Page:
LOS ANGELES—More than just making a spread, if the value of a property isn’t there, REITs aren’t interested, said participants in the “REIT Power Panel” at RealShare National Investment & Finance here last week. In a yield-focused market, they said, remember to keep your eye on the real estate ball.

What that real estate consists of varies according to each panelist. When moderator Wayne D’Amico, CCIM, president/chairman of CCIM Institute, asked panelists which property sector was the hottest, Brian Jones, CFO of American Realty Capital LLC, answered that the global economy—particularly Western Europe—healthcare and grocery-anchored shopping centers were the areas his firm watches. “Healthcare has great demographics since people are living longer. Hospitality is another area we watch.”

Andrew White, managing director, western region, for Gladstone Commercial, watches the industrial sector. “We’re selling industrial at a 4.5% cap, where the buyer is a pension fund paying all cash. There’s a 25% to 30% hop.”

Meanwhile, April Little, VP investments for Spirit Realty Capital, said retailquick-serve restaurants, in particular—are her firm’s focus. “There’s so much capital in the market that salebacks are much lower than credit runs. There’s so much capital chasing the same deal that cap rates are compressed on each deal.” She added that to find yield, investors should focus on off-market medical-office buildings and tertiary markets, although, “It seems like every asset class is very expensive.”

D’Amico asked the panelists how they tie a real estate decision to such a volatile concern. Jones answered, “It’s hard because you’re underwriting the real estate, the operator and the risks. The discipline required is hard.”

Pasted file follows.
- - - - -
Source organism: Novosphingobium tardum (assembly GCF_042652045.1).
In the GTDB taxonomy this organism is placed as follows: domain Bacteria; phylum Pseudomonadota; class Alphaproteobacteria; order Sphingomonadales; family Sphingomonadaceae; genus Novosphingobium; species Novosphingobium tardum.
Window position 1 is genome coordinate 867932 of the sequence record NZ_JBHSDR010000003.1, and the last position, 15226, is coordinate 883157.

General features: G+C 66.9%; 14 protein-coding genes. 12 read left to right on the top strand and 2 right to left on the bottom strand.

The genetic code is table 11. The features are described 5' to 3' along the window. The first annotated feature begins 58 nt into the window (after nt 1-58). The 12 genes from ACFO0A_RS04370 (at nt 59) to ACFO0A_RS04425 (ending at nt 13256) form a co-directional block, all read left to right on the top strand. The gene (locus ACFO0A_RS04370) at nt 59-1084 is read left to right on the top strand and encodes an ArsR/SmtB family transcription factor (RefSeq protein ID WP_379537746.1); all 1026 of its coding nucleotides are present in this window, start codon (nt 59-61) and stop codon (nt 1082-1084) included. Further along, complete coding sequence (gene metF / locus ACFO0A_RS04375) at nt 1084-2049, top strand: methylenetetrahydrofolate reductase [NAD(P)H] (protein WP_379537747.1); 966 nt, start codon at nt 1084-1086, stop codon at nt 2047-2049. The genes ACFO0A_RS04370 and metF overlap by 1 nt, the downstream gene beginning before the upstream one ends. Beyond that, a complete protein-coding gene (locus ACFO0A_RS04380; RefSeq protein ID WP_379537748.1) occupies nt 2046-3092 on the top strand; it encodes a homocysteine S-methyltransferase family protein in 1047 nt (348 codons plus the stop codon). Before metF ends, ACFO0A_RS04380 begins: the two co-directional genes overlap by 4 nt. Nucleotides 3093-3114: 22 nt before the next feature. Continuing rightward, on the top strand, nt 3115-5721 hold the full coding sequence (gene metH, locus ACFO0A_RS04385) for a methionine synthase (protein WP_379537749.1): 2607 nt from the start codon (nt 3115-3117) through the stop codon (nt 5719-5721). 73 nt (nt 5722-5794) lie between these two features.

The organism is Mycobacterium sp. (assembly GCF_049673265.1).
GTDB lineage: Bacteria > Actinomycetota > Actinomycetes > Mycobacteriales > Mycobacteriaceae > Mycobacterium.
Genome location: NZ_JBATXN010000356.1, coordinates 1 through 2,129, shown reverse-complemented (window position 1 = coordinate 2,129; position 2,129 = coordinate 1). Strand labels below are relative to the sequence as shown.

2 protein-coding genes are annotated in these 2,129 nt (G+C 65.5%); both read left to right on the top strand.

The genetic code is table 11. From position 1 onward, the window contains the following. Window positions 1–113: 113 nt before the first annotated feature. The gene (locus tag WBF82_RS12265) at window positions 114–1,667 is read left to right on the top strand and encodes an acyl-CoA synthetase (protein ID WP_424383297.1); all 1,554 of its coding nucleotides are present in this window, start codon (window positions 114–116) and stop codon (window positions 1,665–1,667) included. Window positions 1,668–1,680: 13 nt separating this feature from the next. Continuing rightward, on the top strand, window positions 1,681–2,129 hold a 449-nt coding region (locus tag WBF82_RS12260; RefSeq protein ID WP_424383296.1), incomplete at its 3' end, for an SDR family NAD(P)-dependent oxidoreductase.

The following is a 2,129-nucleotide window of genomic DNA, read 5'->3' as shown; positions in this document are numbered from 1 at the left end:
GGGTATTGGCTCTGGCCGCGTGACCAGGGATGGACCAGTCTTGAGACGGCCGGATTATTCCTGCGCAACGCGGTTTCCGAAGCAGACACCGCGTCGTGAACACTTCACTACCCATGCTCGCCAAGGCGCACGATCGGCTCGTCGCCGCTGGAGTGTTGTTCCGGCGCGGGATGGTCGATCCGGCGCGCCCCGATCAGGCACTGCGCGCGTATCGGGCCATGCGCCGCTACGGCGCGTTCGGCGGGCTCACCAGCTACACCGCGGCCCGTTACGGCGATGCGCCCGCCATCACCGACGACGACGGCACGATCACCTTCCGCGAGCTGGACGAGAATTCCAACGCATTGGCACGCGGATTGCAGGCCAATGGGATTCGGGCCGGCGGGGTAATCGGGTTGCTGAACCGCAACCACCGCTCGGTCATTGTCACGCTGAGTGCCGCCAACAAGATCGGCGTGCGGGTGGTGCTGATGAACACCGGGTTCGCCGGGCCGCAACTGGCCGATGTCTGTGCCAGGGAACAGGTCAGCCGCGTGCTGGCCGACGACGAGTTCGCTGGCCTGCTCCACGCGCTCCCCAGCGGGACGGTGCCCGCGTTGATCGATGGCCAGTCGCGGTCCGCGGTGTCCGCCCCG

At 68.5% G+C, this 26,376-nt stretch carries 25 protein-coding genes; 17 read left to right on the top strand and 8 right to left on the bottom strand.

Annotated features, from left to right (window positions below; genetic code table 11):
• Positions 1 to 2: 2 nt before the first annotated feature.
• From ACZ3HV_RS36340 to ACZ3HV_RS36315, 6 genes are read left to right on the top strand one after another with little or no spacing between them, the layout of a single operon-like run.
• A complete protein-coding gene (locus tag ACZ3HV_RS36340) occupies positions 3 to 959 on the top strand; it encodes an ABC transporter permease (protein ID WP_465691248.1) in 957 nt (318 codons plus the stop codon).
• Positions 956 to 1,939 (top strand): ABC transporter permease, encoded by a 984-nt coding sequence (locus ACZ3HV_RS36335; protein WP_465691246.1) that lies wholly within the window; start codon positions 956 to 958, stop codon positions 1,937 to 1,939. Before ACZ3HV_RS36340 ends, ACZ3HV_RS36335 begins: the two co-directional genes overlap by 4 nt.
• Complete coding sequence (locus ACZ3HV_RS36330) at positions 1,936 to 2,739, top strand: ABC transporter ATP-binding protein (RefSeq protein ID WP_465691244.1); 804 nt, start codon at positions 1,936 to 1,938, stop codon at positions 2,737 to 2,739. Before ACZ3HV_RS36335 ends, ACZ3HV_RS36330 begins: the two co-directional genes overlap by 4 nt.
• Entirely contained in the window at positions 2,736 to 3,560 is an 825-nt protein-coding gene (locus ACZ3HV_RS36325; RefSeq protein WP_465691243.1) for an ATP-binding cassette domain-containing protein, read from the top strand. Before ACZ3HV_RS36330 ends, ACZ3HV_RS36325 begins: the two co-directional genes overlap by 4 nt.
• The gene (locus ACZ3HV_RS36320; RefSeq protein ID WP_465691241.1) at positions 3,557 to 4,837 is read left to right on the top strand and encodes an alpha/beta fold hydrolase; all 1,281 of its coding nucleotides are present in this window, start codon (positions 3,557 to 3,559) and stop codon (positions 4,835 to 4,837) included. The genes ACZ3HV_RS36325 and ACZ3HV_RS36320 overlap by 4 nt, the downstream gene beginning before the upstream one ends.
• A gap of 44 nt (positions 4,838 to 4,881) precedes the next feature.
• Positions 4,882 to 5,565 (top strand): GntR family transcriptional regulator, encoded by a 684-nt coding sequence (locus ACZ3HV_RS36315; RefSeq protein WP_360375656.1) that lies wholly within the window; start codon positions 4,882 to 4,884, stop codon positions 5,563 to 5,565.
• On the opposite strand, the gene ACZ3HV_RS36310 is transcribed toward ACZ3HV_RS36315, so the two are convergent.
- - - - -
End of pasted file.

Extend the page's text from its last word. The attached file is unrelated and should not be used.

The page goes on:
Little said that restaurants are very volatile and location driven, whereas office is not, and Jones said that leases are getting shorter, so it’s important to consider the whole picture. “Being right more often than you’re wrong is a matter of using resources and not just focusing on the cost of capital.”

White emphasized that the value of the real estate needs to be present before committing to a deal, and Jones added, “Today’s underwriting is very much a real estate game. People are willing to pay more for credit, and the market should place more value on that credit. There’s value to the certainty of the close even in a frothy market.”

Some of those frothy or overheated markets the panel listed include San Francisco, Mountain View, Palo Alto and Downtown Seattle’s South Lake Union district. But Jones said, “There’s nowhere we won’t go, but there are assets we won’t own.”